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Dissertation zugänglich unter
URN: urn:nbn:de:gbv:18-92331
URL: http://ediss.sub.uni-hamburg.de/volltexte/2018/9233/

The role of Arc/Arg3.1 in hippocampal synaptic plasticity in adulthood and during early postnatal development

Die Rolle von Arc/Arg3.1 in der hippokampalen synaptischen Plastizität im Erwachsenenalter und während der frühen postnatalen Entwicklung

Xompero, Francesca

 Dokument 1.pdf (4.739 KB) 

SWD-Schlagwörter: Hippocampus , Nervenzelle , Langzeitgedächtnis , Plastizität , Gen
Freie Schlagwörter (Deutsch): Synaptische Plastizität , Langzeitpotenzierung , Langzeitdepression , unmittelbar-früh exprimierte Gene Arc/Arg3.1
Freie Schlagwörter (Englisch): synaptic plasticity , hippocampus , immediate early gene (IEG), Arc/Arg3.1, long term memory, long term potentiation (LTP), long term depression (LTD)
Basisklassifikation: 44.90 , 42.13
Institut: Biologie
DDC-Sachgruppe: Naturwissenschaften
Dokumentart: Dissertation
Hauptberichter: Kuhl, Dietmar (Prof. Dr.)
Sprache: Englisch
Tag der mündlichen Prüfung: 02.07.2018
Erstellungsjahr: 2018
Publikationsdatum: 01.08.2018
Kurzfassung auf Englisch: Memory is a critical brain function essential for the encoding, storage, and retrial of information. The hippocampus has a central role in the processing of semantic, episodic and emotional memories. Over the last decades, evidence suggested that synaptic plasticity is the cellular model underlying memory formation. Long-term potentiation (LTP) and long-term depression (LTD) are the most studied forms of synaptic plasticity in the hippocampus and they can be induced by electrical, chemical or sensory experiences. Arc/Arg3.1 is an immediate early gene discovered to be involved in the consolidation of memory as well as in the maintenance of LTP and LTD. In my PhD-work, I was interested to study the cellular mechanisms of synaptic plasticity underlying memory formation in Arc/Arc/3.1-deficient mice. First I established a novel form of LTD and studied the cellular mechanisms underlying LTD induction and maintenance in acute hippocampal slices of adult mice. Next, I investigated the novel form of LTD in Arc/Arg3.1 deficient mice (KO). KO showed an exaggerated early phase of LTD (E-LTD) but the size of the late phase of LTD (L-LTD) was comparable to the L-LTD in WT. This novel form of LTD was dependent on NMDARs activation both in WT and KO. In WT, the LTD maintenance was supported by novel protein synthesis and lysosomal degradation. In contrast, the LTD in KO was independent of both novel protein synthesis and lysosomal degradation, despite the same size as the L-LTD in WT. One of the key features of Arc/Arg3.1 gene is that following transcription, Arc/Arg3.1 mRNA can be delivered to the dendrites where it undergoes local translation. Interestingly, the LTD induced in slices from mice lacking the local translation of Arc/Arg3.1 mRNA (tg) failed to consolidate. Together these results might recognize the local Arc/Arg3.1 mRNA translation as the essential process for the expression of the LTD in adulthood.
It was shown that Arc/Arg3.1 is already expressed in the hippocampus and the forebrain already early after birth. Arc/Arg3.1 mRNA is detected at P7 with upregulation peak between P14 and P21. In order to study whether the early Arc/Arg3.1 expression influences adult plasticity, two conditional mouse lines were generated. Early cKO mice, in which arc/Arg3.1 was ablated after P7, exhibited an enhanced E-LTD but the size of the L-LTD was comparable to the L-LTD of the control group. The LTD induced in late cKO mice, in which Arc/Arg3.1 was ablated after P21, did not differ from the LTD of the control group. Furthermore, the LTD in late cKO mice was protein synthesis independent. Together these results might suggest that the presence of Arc/Arg3.1 early during development affects the E-LTD. Meanwhile, Arc/Arg3.1 is essential in adulthood to couple long-lasting plasticity to novel protein synthesis, eventually leading to memory formation. Additionally, I was also interested to investigate LTP in Arc/Arg3.1 deficient mice. Two forms of LTP were studied, one form induced by high-frequency stimulation (HFS) and the second by theta burst stimulation (TBS). HFS-LTP was induced in KO, early and late cKO mice and, despite the literature on the fundamental role of Arc/Arg3.1 in the consolidation of synaptic plasticity, the HFS-LTP remained stable throughout the entire recordings in all genotypes and no differences in the magnitude were found compared to the control groups. These results might suggest that the strong stimulation generated by the high-frequency overcame the necessity of Arc/Arg3.1 in the consolidation of this form of plasticity. The independence of the novel protein synthesis in HFS-LTP of KO and late cKO mice also corroborated the hypothesis previously proposed that the Arc/Arg3.1 is essential in adulthood for coupling long-lasting synaptic plasticity to protein synthesis underlying memory. Lastly, TBS-LTP was shown to be exaggeratedly induced in KO but lacked the ability to consolidate. In late cKO mice, in contrast, TBS-LTP did not differ from the TBS-LTP of the control group. Thus, these results demonstrated that the presence of Arc/Arg3.1 early postnatally is essential to establish proper neuronal transmission in order to sustain TBS-induced plasticity.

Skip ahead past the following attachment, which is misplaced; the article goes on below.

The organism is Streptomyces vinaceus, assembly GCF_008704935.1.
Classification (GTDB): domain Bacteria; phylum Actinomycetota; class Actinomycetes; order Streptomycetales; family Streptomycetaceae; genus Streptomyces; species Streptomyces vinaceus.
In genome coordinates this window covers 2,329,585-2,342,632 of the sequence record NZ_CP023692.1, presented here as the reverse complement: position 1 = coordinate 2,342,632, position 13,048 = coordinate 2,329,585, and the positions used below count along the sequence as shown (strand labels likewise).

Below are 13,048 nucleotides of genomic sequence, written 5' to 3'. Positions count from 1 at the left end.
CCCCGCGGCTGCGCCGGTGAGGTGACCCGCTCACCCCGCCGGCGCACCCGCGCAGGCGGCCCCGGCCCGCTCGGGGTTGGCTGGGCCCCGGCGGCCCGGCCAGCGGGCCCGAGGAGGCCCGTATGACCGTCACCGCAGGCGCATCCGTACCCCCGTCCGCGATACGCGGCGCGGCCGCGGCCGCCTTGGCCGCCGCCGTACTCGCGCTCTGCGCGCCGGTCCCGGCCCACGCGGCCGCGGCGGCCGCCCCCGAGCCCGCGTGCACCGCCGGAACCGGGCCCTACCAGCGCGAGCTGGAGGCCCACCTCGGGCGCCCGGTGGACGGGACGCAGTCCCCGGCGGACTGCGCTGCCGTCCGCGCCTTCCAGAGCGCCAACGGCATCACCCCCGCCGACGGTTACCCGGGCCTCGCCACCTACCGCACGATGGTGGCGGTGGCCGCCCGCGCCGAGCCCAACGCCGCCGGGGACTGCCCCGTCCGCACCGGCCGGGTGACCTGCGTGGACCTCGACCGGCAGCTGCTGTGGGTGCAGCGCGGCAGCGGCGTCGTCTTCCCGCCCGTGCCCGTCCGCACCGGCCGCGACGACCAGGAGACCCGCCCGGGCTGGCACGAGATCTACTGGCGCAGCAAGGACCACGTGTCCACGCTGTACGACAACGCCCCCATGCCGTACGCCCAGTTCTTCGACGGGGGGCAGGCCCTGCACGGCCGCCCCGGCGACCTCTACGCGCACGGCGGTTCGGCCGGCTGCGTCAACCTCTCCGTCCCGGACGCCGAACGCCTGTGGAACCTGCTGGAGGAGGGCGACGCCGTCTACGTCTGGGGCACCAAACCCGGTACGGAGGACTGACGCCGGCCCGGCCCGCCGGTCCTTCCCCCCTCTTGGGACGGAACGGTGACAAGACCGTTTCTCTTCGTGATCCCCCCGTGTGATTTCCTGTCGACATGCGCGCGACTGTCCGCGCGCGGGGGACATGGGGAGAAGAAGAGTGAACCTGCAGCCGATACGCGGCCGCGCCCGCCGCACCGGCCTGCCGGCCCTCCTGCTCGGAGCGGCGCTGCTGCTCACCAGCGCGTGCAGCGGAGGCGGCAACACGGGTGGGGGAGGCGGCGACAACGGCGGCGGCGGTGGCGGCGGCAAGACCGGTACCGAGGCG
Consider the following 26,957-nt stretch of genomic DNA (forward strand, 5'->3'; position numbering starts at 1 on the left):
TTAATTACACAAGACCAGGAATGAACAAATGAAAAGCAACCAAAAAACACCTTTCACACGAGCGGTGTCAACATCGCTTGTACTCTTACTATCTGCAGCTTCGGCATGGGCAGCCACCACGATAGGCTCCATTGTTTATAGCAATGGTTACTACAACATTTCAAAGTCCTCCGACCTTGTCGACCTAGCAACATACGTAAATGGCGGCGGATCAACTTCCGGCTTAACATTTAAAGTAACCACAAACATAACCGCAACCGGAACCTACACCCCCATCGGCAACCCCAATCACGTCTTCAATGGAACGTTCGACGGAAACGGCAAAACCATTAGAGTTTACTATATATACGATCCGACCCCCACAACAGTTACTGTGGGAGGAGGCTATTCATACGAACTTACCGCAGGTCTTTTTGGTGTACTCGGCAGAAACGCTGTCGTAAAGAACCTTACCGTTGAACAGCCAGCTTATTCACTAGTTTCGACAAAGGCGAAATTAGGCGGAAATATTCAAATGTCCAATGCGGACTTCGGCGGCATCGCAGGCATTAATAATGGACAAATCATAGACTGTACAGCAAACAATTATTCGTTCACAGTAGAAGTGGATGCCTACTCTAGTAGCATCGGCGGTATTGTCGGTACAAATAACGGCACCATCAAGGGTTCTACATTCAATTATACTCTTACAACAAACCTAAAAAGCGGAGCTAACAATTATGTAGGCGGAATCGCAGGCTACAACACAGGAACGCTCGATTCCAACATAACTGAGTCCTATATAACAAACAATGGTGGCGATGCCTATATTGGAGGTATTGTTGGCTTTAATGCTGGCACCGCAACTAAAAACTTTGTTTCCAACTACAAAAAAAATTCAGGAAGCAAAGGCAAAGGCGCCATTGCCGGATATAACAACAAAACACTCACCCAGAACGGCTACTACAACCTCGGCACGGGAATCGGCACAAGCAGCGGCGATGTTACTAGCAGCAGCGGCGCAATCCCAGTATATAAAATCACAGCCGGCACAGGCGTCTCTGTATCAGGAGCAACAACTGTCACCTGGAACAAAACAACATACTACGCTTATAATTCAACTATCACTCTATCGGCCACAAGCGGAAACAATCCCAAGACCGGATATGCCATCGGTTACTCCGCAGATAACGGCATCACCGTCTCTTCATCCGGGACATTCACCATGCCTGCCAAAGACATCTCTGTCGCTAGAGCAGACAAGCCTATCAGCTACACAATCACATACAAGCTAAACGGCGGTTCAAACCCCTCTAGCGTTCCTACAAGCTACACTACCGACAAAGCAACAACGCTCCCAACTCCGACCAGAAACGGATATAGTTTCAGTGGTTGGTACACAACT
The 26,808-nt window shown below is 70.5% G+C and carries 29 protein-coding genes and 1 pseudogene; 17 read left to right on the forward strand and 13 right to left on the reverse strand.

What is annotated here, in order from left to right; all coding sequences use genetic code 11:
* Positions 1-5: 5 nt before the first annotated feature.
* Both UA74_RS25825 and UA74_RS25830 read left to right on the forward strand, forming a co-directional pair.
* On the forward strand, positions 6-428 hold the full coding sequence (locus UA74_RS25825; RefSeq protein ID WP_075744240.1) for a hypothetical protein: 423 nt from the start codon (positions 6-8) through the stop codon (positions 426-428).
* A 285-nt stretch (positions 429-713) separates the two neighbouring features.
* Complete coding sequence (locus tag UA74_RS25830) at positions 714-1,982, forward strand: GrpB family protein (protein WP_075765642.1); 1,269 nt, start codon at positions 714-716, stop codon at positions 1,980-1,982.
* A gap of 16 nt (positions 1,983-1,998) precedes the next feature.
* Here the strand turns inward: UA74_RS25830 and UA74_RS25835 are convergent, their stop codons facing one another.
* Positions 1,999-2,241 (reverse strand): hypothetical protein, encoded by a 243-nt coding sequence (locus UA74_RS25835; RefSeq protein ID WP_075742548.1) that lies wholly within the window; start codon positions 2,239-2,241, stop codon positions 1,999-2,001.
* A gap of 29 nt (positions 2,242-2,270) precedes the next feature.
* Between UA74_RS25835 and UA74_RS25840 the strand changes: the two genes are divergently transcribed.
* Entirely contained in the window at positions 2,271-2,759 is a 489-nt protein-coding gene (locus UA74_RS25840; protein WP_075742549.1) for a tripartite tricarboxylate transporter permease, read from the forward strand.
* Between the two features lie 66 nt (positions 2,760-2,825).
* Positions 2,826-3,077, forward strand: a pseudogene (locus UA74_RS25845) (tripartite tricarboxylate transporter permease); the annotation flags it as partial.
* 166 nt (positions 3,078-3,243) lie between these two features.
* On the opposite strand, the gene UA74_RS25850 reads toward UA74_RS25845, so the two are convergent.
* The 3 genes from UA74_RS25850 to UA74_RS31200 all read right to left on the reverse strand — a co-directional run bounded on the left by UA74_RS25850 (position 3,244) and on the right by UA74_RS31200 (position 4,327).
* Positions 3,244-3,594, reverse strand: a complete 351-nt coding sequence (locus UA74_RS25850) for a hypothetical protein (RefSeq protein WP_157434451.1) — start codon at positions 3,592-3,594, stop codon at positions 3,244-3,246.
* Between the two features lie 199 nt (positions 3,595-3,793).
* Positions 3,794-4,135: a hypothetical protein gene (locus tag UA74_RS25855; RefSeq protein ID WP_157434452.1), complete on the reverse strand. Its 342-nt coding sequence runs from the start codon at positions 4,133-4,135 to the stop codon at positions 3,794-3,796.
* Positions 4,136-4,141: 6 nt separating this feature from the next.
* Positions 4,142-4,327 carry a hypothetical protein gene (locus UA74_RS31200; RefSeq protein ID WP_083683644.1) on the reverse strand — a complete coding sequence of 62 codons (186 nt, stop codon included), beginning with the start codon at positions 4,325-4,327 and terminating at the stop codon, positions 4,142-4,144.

Taking together, the results of my PhD work suggest that Arc/Arg3.1 deficient mice, under certain circumstances, are able to undergo and maintained activity-dependent synaptic plasticity. Nevertheless, this capability does not act in linking synaptic plasticity and memory consolidation. The cellular mechanisms which support the abnormal long-lasting plasticity in KO mice remain still unknown.


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